Heads Lifestyle: Cannabis Pickled Magnolia Blossoms

     

     

    Cannabis pickled magnolia blossoms

     

    Prep time: 20 minutes

    Wait time: 15 minutes

    Yield: 2 to 3 pint jars

    Total THC/CBD: depends on the potency of the products used

    Status: condiment, use in place of pickled ginger as a garnish   

    From the cannabis pantry: cannabis rice wine vinegar, cannabis honey 

     

     

    Equipment

    Chef’s knife, cutting board, medium saucepan, large spoon, potato peeler, several mason jars and lids

     

     

    Ingredients

    1 lb. fresh magnolia petals or blossoms (stolen from your neighbourhood tree)

    1 cup rice wine vinegar 

    1 cup cannabis rice wine vinegar (made in the mb2e)

    5 dry hibiscus flowers

    ½ cup cannabis honey 

    1 cup sugar

    2 tbsp Jacobsen sea salt

    6-8 ounces fresh ginger strips (use a potato peeler)

    1 piece orange peel (zest) (use potato peeler)

     

     

    Preparation

    In a medium saucepan mix all the ingredients except the magnolia petals or blossoms. Bring the mixture to a boil, then add the petals and stir well. Simmer 5 minutes. Remove from the heat and stir well to separate the petals. Allow to cool at room temperature. Transfer to mason jars with lids and refrigerate. (You can also can or process the jars.)

     

    Heads Lifestyle: EYDG

    To learn more about Chef Sebastian Carosi and his approach to cannabis cookery read our exclusive interview, Eat your damn greens! Chef Sebastain talks wildcrafting, cannabis cookery and his respect for the movement’s deep roots. Chef Sebastian generously shared this recipe with Heads Lifestyle. Now get in the kitchen and whip up something delicious! 

      

     

    Equipment + product source: MB2e MagicalButter Machine

     

    Photos: Chef Sebastian Carosi and Carla Asquith

    More about Chef Sebastian Carosi and his projects here

    Follow on Instagram at: @chef_sebatian_carosi

    Eat your damn greens recipe: Vietnamese sour tsunami fresh rolls

    Eat your damn greens recipe: Vietnamese sour tsunami fresh rolls

    Heads Lifestyle: EYDG Recipes Intro

     

    Vietnamese sour tsunami fresh rolls

    By Chef Sebastian Carosi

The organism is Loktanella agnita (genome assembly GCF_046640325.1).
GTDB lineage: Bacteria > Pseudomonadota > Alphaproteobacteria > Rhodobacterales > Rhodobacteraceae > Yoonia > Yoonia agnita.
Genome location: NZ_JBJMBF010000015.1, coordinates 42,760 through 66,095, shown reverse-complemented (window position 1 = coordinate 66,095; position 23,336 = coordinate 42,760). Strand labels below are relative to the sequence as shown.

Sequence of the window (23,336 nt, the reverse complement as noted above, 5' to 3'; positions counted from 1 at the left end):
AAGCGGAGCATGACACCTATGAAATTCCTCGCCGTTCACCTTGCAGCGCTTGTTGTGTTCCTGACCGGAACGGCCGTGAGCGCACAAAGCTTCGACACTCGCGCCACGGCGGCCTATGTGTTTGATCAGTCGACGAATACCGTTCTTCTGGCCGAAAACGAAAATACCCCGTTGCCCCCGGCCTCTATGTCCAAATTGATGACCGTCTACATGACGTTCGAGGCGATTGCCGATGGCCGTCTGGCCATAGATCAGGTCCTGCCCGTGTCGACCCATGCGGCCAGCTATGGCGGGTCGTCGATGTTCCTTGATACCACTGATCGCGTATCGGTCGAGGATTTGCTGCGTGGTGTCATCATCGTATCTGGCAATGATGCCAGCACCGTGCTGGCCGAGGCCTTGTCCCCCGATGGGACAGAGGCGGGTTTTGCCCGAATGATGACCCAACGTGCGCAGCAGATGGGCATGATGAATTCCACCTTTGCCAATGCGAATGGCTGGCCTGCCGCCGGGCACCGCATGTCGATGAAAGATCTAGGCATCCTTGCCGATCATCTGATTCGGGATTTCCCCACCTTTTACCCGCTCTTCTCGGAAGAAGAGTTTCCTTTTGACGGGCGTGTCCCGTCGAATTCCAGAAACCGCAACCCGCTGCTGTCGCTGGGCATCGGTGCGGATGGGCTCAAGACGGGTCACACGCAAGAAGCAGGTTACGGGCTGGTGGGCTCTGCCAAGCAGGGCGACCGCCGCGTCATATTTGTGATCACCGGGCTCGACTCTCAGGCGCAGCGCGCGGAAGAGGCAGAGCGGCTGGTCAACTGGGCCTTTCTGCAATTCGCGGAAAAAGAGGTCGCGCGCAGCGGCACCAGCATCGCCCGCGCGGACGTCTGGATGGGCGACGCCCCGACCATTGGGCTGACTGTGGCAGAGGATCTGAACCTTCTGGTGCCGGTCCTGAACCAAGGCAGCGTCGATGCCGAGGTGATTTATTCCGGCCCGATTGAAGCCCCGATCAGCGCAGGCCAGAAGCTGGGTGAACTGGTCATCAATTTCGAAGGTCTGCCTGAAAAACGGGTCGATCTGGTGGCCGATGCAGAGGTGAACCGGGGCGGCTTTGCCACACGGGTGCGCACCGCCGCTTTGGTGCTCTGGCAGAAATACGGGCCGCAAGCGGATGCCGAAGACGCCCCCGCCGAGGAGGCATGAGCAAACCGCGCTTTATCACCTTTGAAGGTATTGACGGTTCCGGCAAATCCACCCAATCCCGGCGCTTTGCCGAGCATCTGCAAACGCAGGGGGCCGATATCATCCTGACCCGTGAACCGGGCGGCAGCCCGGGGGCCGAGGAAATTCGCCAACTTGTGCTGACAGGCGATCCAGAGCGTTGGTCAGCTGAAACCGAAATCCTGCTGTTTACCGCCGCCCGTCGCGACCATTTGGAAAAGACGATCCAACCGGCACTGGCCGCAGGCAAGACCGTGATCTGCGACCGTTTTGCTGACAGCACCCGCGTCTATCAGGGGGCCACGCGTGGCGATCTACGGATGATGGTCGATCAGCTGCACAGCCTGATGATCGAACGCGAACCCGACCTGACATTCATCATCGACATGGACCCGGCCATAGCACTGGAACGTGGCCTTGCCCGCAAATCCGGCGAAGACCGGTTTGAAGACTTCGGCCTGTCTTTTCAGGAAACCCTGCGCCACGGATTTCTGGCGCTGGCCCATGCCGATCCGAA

This must be one of my all-time favourite Asian-influenced dishes. You can rely on these rolls for a flavour-packed summer lunch or even a light dinner outside on a warm evening. With roots in Vietnam, fresh rolls are also known as summer rolls, nem cuon, goi cuon, Vietnamese rolls, nama harumaki, salad rolls, cold rolls, rice paper rolls, and spring rolls. I prefer calling them by what season it was when you gathered most of the ingredients used to make the rolls. 

    I enjoy heaps of fresh mint, Thai basil, cilantro, and shaved vegetables like young carrot, cucumber and even daikon radish. With a handful of precooked light rice vermicelli noodles, crisp lettuce and fresh cannabis leaves wrapped tightly in a soft rice paper wrapper—a luscious vegetable blanket—these rolls are extremely healthy and light. Ready for a quick dunk into a spicy tang tang or peanut sauce, they are truly refreshing in the heat of the late spring or early summer sun. 

    These dank green vegetable rolls are easily distinguished from other rolls by the fact that they are not fried. Quality is always important to keep in mind, especially if you are going to be eating raw cannabis. I tend to choose the younger tender shoots or leaves that have not been sprayed or treated with any chemicals. An abundant boost of raw vegetable protein, THCa, and CBDa is readily available in the raw cannabis and hemp leaves. The pair of dipping sauces is made utilizing full-spectrum cannabis-infused soy sauce and rice wine vinegar. I feel both sauces are completely vital to serve alongside these fresh rolls. One is savoury, sweet, and fatty. The other dank, dark, and salty. With several prerequisites filled—healthy, light, and slightly cannabis-infused—I am ready to dig in! 

    When you decide to make these vibrant snacks at home, be sure to have all your ingredients and things in place and ready to go. The process of making the rolls is easy, and they disappear off the plate just as fast as you can roll them. Kinda like your old college buddies and rolled joints. Enjoy!

     

    Heads Lifestyle: EYDG Recipes 1

     

     

    Vietnamese sour tsunami fresh rolls with peanut sauce and sweet + spicy tang tang sauce 

     

    Prep time: 45 minutes 

    Yield: 8 fresh rolls (serves 2-4)